Paul o’donoghue chester university
Lecturer Paul O’Donoghue
Dr Paul O’Donoghue is no longer with the University of Chester. He left the University on 4th February 2016.
Geneticists from the University of Chester are developing a test that could crack the Scottish wildcat’s DNA code and save one of Britain’s rarest and most iconic species from extinction.
If we can identify enough wildcats to develop a viable breeding programme, we can then look at ways of conserving this beautiful species and preventing one of Britain’s most incredible, iconic animals from disappearing from the face of the earth.
To date there has been no truly definitive way of identifying whether existing individual cats are pure-bred or hybrids and the latest estimates currently suggest there are, at best, only 100 pure Scottish wildcats remaining in the wild, at worst, none.
“The Scottish wildcat is heading for imminent extinction, primarily due to hybridisation with feral, domestic cats,” explains Dr Paul O’Donoghue, Senior Lecturer in Biology at the University (pictured inset).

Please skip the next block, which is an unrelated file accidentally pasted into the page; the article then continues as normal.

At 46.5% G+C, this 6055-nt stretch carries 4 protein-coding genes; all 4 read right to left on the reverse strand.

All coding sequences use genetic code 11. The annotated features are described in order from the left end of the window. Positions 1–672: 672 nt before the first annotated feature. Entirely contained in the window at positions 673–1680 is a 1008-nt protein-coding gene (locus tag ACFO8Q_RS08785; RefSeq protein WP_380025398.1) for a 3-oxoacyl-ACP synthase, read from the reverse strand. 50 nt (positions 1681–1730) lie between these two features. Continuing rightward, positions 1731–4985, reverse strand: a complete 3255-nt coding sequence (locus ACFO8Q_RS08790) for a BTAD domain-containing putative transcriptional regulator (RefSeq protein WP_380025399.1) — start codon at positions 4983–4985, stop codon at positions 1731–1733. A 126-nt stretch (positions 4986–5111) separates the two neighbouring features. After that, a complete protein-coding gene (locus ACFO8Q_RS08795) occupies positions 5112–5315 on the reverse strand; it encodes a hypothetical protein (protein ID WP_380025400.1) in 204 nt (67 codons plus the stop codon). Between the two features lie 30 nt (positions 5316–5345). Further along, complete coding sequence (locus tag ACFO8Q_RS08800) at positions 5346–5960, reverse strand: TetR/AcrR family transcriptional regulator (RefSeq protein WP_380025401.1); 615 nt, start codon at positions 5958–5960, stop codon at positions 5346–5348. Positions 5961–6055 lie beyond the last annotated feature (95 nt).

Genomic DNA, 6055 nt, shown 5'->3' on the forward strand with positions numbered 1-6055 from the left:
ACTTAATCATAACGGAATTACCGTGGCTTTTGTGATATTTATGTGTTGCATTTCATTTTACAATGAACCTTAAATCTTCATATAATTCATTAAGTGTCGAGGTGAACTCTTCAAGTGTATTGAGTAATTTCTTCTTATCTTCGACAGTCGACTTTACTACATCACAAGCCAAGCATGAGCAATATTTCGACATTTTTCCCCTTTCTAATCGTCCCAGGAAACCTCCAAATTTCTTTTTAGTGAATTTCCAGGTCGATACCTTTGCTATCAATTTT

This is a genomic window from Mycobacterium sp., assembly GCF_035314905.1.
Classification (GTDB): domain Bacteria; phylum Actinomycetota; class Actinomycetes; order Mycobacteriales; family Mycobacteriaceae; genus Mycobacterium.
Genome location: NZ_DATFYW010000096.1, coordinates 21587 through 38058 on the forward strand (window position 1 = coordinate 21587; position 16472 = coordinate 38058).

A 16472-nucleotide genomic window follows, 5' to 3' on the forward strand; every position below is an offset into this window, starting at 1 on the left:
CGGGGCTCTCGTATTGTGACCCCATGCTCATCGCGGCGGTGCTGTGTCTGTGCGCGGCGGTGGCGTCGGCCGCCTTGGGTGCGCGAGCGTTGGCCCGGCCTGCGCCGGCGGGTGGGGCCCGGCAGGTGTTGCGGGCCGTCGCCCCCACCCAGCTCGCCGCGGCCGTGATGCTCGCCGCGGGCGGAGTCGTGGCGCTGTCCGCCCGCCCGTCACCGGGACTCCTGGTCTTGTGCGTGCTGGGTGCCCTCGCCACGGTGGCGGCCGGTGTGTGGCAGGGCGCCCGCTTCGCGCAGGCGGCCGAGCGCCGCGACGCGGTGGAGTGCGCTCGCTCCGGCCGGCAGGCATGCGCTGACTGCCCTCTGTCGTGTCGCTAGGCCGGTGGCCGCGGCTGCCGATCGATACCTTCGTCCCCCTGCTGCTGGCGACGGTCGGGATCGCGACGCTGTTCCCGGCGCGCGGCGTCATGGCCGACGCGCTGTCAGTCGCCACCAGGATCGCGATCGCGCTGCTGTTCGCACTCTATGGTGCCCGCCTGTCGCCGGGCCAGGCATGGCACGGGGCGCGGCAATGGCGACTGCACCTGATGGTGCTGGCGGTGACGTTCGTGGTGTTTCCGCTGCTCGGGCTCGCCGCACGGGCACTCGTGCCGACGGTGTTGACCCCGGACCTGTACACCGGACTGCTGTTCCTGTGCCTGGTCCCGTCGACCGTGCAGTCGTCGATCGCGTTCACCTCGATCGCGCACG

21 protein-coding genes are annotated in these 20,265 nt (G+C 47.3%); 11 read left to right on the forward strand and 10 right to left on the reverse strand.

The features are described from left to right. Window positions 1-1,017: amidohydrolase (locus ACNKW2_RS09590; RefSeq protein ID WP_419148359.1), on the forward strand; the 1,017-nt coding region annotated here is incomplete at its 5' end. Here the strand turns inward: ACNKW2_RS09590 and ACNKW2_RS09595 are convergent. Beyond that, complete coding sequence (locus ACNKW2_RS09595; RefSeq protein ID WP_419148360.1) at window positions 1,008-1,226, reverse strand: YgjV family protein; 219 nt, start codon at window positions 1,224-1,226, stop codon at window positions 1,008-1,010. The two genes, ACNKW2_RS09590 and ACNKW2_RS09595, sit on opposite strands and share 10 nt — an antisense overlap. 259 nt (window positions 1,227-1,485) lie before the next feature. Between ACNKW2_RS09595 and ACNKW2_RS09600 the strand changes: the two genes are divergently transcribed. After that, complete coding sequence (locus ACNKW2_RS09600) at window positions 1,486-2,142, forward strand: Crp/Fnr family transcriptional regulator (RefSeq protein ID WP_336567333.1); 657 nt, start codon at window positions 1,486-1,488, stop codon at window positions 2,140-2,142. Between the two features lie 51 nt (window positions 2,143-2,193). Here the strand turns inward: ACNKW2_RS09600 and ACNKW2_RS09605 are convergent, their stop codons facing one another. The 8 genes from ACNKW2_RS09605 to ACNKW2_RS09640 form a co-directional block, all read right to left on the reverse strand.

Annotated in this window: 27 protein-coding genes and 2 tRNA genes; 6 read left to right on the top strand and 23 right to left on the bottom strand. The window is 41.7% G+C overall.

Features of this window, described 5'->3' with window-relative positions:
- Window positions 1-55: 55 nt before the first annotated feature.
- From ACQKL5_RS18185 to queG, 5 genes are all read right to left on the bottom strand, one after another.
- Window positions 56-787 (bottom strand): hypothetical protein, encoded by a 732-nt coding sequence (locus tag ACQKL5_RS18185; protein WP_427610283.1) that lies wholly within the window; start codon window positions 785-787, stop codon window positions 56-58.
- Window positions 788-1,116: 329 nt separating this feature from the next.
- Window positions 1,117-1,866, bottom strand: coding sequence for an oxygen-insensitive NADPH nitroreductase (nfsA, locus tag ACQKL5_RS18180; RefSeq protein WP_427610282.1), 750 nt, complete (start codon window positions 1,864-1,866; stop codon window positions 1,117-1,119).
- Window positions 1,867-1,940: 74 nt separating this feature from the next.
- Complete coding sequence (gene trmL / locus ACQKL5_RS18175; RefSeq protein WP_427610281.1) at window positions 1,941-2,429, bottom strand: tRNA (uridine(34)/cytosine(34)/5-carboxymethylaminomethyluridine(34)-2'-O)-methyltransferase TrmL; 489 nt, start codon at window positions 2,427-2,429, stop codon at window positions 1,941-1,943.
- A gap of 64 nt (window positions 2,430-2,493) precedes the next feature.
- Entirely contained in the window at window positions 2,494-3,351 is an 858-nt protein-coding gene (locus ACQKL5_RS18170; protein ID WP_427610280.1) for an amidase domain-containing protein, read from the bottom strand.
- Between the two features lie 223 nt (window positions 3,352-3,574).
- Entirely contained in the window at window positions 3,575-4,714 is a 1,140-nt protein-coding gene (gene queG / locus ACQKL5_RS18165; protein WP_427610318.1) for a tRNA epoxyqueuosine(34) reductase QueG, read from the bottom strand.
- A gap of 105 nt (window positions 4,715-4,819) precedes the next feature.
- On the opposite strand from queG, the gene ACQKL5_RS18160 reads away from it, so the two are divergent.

While there are ways of telling the difference between hybrids and pure-breds – such as the fusion of bones on its head, the shape of its jaw, and the length of its gut – these can only be examined once the animal is dead.
With living wildcats, identification currently involves examining their coat characteristics (pelage), which is difficult to do as camera trap images can be unreliable, often providing unclear or inconclusive pictures of the elusive creatures.
“Due to such difficulty in distinguishing pure wildcats from hybrids, there are currently no truly meaningful conservation activities being carried out to address this issue,” said Dr O’Donoghue.